Going Back To My Roots

I was thinking recently about the shift in thinking that occurs when we stop wanting to drink, when we become completely satisfied with the idea of being alcohol-free on a permanent basis. When I quit drinking, I didn’t expect to turn into a happy Soberista. I imagined a life of teeth-gritting boredom, tedium as I observed the world around me downing alcoholic drinks with gusto, and the endless pursuit of attempting to fill the hole that booze had left behind.

I hid away from the world for a very long time when I put down the bottle. On the odd occasion when I did venture out socially, I felt like a freak, convinced everyone knew about my ‘little problem’. I didn’t conceive of this feeling ever disappearing, but instead resigned myself to growing accustomed to it and tolerating an existence defined by my teetotal stance.

As it turns out, my life has become somewhat characterised by my decision to not drink. But not for the reasons I thought it would: cravings, stigma, embarrassment and shame arising out of my ‘issue’ with alcohol. No, my life has become defined by sobriety because stopping drinking has been the most monumental decision I have ever taken – and the person I’ve become as a result of not drinking is the one that I should always have been. I feel like I’ve returned to my roots since quitting the booze.

What began as a painfully awkward, steep learning curve of living free from the shackles of alcohol dependency has blossomed into a profound love of life that is a million times better, because drinking no longer features in it. From April 2011 onwards, every ‘first’ was a giant hurdle that needed clambering over – sober. Christmas, birthdays, stressful days, boring days, lonely days, busy days, disappointments, nights out; each one loomed like a dark and treacherous mountain, but conquering those events brought satisfaction and confidence and contentment. And a healthy dose of self-belief too, which only furthered my ability to manage the next challenge that lay ahead.

Lucy Titanic

As time has gone on, I have forgotten what it felt like to want to escape my reality. I have lost the sensation of ‘needing’ a drink. I look at other people drinking and have absolutely no desire to join them in altering their minds. I am very happy to not drink.

If you are just starting out as a Soberista and currently every day without a drink, every minute of intense cravings for alcohol, feels like a mountain to be climbed, don’t despair. It passes. Honestly, it does. The only things that you need to embrace for the transformation to occur are a commitment to not having that first drink, and patience.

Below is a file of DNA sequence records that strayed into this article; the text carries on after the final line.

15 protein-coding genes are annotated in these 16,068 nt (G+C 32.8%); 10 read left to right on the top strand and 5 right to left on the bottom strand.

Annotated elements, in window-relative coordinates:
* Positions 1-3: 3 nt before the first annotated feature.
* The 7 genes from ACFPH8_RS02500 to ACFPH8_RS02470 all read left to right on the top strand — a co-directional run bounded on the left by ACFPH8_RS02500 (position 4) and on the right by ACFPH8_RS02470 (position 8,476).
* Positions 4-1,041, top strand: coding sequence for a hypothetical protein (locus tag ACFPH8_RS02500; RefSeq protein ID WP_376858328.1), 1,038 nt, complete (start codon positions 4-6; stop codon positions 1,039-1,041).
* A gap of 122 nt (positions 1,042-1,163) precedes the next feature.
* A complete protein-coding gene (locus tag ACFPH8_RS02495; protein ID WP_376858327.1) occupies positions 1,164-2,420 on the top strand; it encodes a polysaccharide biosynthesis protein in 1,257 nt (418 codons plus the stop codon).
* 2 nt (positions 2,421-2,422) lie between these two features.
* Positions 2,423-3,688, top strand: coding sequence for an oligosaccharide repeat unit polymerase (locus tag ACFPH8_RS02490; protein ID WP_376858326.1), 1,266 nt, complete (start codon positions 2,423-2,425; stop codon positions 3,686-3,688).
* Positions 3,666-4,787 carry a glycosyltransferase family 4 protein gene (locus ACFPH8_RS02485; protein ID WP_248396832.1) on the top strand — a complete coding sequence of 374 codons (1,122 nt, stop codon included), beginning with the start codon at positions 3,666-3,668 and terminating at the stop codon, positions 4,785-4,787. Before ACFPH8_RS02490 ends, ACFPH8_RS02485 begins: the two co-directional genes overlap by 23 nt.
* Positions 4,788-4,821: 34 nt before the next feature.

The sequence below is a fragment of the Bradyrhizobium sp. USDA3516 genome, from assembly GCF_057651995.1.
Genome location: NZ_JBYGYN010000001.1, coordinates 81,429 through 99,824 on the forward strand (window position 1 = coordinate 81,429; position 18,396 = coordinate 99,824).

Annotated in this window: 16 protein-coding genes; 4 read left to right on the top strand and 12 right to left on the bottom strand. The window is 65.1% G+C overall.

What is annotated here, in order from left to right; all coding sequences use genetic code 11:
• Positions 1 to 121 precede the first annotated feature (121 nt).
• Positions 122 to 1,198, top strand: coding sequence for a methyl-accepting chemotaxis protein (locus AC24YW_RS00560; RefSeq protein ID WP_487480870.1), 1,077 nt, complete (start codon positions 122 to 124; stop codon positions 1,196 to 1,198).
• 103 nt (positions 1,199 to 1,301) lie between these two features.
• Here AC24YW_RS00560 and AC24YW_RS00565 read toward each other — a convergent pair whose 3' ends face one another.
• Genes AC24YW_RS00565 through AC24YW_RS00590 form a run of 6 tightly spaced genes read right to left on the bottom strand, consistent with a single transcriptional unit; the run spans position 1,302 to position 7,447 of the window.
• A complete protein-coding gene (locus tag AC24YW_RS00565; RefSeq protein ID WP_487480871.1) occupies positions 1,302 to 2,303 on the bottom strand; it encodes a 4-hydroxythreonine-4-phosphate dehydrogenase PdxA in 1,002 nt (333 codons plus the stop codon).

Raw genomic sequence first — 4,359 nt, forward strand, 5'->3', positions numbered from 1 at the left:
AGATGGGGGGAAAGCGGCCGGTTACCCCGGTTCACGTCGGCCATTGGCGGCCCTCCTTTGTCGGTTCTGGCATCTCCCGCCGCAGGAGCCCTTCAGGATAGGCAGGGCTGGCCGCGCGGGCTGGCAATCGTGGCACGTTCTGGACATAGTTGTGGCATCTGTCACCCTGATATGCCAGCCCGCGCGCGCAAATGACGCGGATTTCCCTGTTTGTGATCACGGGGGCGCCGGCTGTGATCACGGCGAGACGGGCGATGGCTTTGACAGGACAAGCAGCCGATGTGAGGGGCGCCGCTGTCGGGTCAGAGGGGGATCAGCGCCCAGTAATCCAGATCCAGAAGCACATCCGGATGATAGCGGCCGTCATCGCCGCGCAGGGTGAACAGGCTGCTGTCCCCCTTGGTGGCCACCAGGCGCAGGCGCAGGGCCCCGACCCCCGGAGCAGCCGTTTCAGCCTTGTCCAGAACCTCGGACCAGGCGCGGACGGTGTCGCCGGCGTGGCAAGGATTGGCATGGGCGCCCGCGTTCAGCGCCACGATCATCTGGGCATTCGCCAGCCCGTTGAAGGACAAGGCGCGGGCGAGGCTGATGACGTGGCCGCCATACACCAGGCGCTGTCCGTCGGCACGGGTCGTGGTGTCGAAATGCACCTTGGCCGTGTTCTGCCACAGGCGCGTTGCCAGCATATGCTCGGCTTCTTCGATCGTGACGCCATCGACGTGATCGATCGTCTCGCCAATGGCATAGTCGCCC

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9 thoughts on “Going Back To My Roots

  1. getmakeupforfree says:

    I am the child of an alcoholic (well I’m a child no more..I’ll soon be 32) and I’m glad to see you are embracing and sticking with your sobriety 🙂

  2. Congratulations on your success. All thou8gh my brother is sober, I still so strongly see the addict in him. You are an inspiration and I hope he finds the strength to be the better version of himself and push the ugly demon out for good…

    • Thank you for your comment, and I truly hope your brother gets that flick switched that makes him see how much better life is without his substance of choice. It can take a few steps forward and then some back but hopefully he’ll get there in the end. Lots of love, Lucy x

  3. sue says:

    day 179 – unbelievable – cannot pick up ‘just one’ thanks Lucy
    a close friend died suddenly on wednesday night in Sheffield and my first reaction would have been ‘ I need a drink’ instead went to see Richard Hawley in concert at The arena as planned. much more satisfying. ‘music was my first love’ John Miles not alcohol.

    • Hi Sue, I’m really sorry to hear about your friend, but that’s incredibly strong of you to have resisted the temptation to drink. I hope you are OK, it sounds like you are doing brilliantly well – 179 days is fantastic. Lots of love, Lucy xx

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